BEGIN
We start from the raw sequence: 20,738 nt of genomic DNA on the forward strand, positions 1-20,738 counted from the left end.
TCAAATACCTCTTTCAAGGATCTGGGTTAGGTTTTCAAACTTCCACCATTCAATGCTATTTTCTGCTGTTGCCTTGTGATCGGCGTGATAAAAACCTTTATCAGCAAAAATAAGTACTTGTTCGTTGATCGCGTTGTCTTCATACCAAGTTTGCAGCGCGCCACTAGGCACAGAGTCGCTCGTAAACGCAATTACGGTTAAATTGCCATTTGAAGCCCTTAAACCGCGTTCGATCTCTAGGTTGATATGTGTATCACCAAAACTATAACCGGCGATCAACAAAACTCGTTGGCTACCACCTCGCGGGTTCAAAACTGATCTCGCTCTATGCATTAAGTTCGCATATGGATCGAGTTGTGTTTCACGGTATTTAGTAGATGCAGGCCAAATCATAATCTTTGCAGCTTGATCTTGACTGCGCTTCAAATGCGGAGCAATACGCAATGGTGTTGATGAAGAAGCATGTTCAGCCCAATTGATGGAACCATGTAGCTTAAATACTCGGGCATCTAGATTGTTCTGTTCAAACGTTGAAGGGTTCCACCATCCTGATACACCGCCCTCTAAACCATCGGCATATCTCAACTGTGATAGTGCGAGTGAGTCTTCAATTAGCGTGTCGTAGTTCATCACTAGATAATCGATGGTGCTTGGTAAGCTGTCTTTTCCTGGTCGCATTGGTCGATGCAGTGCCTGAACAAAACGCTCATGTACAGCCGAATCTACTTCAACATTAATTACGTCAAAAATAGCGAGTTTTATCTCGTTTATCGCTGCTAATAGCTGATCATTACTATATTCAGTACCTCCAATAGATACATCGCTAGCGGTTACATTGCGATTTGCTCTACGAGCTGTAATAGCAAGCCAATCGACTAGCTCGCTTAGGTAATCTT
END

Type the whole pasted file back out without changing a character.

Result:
We start from the raw sequence: 20,738 nt of genomic DNA on the forward strand, positions 1-20,738 counted from the left end.
TCAAATACCTCTTTCAAGGATCTGGGTTAGGTTTTCAAACTTCCACCATTCAATGCTATTTTCTGCTGTTGCCTTGTGATCGGCGTGATAAAAACCTTTATCAGCAAAAATAAGTACTTGTTCGTTGATCGCGTTGTCTTCATACCAAGTTTGCAGCGCGCCACTAGGCACAGAGTCGCTCGTAAACGCAATTACGGTTAAATTGCCATTTGAAGCCCTTAAACCGCGTTCGATCTCTAGGTTGATATGTGTATCACCAAAACTATAACCGGCGATCAACAAAACTCGTTGGCTACCACCTCGCGGGTTCAAAACTGATCTCGCTCTATGCATTAAGTTCGCATATGGATCGAGTTGTGTTTCACGGTATTTAGTAGATGCAGGCCAAATCATAATCTTTGCAGCTTGATCTTGACTGCGCTTCAAATGCGGAGCAATACGCAATGGTGTTGATGAAGAAGCATGTTCAGCCCAATTGATGGAACCATGTAGCTTAAATACTCGGGCATCTAGATTGTTCTGTTCAAACGTTGAAGGGTTCCACCATCCTGATACACCGCCCTCTAAACCATCGGCATATCTCAACTGTGATAGTGCGAGTGAGTCTTCAATTAGCGTGTCGTAGTTCATCACTAGATAATCGATGGTGCTTGGTAAGCTGTCTTTTCCTGGTCGCATTGGTCGATGCAGTGCCTGAACAAAACGCTCATGTACAGCCGAATCTACTTCAACATTAATTACGTCAAAAATAGCGAGTTTTATCTCGTTTATCGCTGCTAATAGCTGATCATTACTATATTCAGTACCTCCAATAGATACATCGCTAGCGGTTACATTGCGATTTGCTCTACGAGCTGTAATAGCAAGCCAATCGACTAGCTCGCTTAGGTAATCTT